What's My Art Worth?

art appraisal art appraiser art value blog valuing art what's my art worth? May 02, 2022

"What's my art worth" is a question on many collector's minds. How can you find out what your art is worth without being taken for a ride? The value of art depends on what you are doing with it. What does this mean?

Well, if you want to sell the art, it will be worth $x, and if you want to insure it, it will be worth $y. If you need to know what it's worth for donation or estate tax purposes, you guessed it....$z.

Let's take a look at if you were to go to sell it. You could send it to auction, sell it on E-bay, consign with a gallery, to name a few. Each of these outlets is going to have an amount that their audience is willing to pay, and then a fee associated; usually a percentage of the total sales price.

Next, let's take that same object and look to insure it. If you insure it, the purpose is the be covered for loss or damage, with the intention of being "made whole" if this loss or damage occurs. You want to be able to go out in the marketplace and replace this object in the market that you usually shop for such items, with one of comparable quality, in a reasonable time frame. So the "value" for insurance is going to typically be higher than what you as a seller would be selling it for: makes sense right?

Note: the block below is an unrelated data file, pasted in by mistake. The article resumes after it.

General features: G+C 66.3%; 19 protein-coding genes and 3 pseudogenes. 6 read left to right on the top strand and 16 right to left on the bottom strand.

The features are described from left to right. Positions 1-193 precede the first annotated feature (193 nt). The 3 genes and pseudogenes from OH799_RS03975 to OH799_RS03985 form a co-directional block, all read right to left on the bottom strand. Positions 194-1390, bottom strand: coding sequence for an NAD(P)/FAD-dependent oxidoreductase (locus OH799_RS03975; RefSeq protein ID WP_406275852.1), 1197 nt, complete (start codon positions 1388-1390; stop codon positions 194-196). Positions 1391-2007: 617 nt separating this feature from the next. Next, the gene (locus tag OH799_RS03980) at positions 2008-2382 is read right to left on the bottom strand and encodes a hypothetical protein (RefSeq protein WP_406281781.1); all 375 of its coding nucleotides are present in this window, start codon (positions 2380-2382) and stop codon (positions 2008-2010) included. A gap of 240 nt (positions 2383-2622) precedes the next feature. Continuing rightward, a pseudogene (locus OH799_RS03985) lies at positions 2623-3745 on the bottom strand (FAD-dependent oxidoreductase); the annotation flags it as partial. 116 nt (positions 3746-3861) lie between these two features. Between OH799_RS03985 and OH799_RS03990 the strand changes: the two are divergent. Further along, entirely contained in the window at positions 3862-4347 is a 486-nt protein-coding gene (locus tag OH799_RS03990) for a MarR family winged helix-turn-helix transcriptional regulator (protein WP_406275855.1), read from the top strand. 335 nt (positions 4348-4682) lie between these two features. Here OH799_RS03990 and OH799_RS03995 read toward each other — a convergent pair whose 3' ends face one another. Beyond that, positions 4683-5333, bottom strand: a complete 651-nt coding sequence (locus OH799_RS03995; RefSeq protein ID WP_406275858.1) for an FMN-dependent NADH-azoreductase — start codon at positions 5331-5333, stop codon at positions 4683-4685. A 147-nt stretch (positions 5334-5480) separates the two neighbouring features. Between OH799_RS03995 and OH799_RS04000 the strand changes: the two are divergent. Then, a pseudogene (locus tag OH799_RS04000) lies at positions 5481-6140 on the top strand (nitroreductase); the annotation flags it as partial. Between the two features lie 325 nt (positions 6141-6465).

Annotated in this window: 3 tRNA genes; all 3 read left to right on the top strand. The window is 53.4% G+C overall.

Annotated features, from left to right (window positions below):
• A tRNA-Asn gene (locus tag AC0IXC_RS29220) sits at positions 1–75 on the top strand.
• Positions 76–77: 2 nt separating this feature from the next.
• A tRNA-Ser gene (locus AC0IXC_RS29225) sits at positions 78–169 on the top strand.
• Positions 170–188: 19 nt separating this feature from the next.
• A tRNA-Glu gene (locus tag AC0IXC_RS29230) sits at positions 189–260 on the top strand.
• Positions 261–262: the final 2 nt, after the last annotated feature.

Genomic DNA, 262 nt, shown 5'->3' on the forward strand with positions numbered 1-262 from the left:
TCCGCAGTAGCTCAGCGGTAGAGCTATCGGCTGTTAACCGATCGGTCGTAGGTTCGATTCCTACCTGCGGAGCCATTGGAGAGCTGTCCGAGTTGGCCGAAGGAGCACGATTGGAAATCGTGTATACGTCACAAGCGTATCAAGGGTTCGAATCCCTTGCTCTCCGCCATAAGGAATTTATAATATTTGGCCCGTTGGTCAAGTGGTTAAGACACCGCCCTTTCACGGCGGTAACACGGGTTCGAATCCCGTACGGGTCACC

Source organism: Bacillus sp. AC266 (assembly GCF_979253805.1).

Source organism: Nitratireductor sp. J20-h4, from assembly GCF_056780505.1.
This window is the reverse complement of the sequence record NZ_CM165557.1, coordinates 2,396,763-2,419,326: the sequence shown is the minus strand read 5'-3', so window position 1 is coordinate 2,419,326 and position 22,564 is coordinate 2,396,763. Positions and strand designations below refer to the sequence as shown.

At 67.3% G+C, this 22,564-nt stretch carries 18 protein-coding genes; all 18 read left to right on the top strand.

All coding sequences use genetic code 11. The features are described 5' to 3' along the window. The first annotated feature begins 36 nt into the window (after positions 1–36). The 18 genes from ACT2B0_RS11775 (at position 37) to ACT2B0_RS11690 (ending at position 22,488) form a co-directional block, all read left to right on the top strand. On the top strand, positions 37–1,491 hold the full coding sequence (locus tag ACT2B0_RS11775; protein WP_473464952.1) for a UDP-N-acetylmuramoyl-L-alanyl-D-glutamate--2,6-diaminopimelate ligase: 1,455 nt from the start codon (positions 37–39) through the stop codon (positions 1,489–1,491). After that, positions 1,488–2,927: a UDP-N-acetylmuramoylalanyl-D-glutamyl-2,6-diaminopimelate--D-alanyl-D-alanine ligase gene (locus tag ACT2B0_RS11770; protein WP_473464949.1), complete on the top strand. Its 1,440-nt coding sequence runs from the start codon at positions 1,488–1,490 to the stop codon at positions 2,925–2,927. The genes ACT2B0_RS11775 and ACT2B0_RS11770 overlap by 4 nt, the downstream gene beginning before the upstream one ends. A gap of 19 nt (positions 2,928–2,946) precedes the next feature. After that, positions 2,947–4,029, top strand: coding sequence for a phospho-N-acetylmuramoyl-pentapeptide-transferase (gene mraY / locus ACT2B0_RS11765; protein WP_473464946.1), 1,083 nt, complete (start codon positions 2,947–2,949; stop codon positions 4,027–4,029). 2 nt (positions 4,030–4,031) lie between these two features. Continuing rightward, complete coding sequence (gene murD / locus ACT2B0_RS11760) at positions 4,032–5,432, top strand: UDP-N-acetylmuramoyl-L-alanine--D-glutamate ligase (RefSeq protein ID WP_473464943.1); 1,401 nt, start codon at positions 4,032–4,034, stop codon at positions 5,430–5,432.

Now, let's look at the "value" of the same object again, this time for donation or estate tax purposes. The IRS governs the definition of what's called "Fair Market Value (FMV) " and it's "the price that property would sell for on the open market. It is the price that would be agreed on between a willing buyer and a willing seller, with neither being required to act, and both having reasonable knowledge of the relevant facts". (IRS Publication 561 [Rev. February 2000]). Where do we find such a value? By looking to actual past sales and adjusting values depending on how comparable these past sales are.


So you can see it's not a simple "one price fits all" answer to what your art is worth, so start by asking the question, "why do I want to know the value?", and this will guide you to look in the right place for your answer.

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